Ann Pamela Cunningham stepped to the forefront of preservation history in December 1853, when a Charleston, South Carolina, newspaper printed an article she had written decrying the sorry condition of George Washington’s home, Mount Vernon.
Years of neglect had left the estate a near ruin, its grounds overgrown its noble piazza propped up with crude timbers; moreover, speculators were reportedly eying it as a prime development site. Addressing her appeal “To the Ladies of the South,” Miss Cunningham urged them “to secure and retain the home and grave as a sacred spot for all coming time.”
It was a staggering challenge. Remember: this was the 1850s, when the United States was breaking apart over the issues of slavery and states’ rights. Members of Congress were coming to blows, churches were splitting into northern and southern branches, longstanding relationships among friends and families were dissolving in bitterness. In this storm-wracked soil, Miss Cunningham’s emotional appeal took place.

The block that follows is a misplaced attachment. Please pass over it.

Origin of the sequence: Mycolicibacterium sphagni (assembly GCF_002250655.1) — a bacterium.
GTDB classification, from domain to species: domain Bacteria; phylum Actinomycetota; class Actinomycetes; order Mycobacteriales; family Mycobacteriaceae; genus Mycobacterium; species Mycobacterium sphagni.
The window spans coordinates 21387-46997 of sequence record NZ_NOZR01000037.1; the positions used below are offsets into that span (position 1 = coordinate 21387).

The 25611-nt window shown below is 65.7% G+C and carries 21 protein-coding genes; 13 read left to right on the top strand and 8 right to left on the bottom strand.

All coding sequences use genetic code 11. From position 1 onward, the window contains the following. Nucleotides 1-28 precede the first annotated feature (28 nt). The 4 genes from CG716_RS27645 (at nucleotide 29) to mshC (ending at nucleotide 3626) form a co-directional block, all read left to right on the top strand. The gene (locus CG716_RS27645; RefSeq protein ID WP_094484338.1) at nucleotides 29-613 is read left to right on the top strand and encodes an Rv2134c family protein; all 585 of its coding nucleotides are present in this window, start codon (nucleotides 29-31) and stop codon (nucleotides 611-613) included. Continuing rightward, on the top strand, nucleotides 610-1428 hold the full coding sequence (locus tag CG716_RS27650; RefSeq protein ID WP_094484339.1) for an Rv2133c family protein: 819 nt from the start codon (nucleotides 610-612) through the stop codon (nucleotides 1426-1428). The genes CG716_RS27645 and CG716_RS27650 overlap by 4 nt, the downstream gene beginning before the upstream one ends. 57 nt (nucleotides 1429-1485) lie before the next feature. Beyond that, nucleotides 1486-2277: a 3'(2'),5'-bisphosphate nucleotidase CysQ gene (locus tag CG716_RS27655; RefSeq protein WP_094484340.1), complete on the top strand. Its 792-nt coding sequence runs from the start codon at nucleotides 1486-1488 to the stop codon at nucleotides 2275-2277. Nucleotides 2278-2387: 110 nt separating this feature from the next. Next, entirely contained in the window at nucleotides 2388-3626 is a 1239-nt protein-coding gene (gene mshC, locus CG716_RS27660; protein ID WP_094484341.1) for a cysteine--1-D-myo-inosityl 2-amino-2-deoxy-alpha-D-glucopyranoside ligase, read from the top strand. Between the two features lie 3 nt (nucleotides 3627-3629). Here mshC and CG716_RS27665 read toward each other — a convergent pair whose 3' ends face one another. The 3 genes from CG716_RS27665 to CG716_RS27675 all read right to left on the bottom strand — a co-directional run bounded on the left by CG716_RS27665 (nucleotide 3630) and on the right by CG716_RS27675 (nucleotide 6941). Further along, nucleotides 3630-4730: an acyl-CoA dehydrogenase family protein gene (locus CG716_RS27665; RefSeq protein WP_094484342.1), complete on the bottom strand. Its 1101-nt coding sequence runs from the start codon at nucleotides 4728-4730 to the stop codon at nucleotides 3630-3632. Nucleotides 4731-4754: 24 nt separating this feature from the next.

I’ve never seen Miss Cunningham’s grave, but readers have confirmed what I had imagined: she lies under a modest tombstone in her native South Carolina. Her true monument, of course, stands on the banks of the Potomac.
Now, as vacation season has arrived, tourists are swarming over the grounds, lining up to troop through the once-shabby rooms, photographing one another in front of the piazza that nearly collapsed.
Most of these visitors have never heard of Ann Pamela Cunningham; they don’t realize that August 15, 2016 will mark the 200th anniversary of her birth.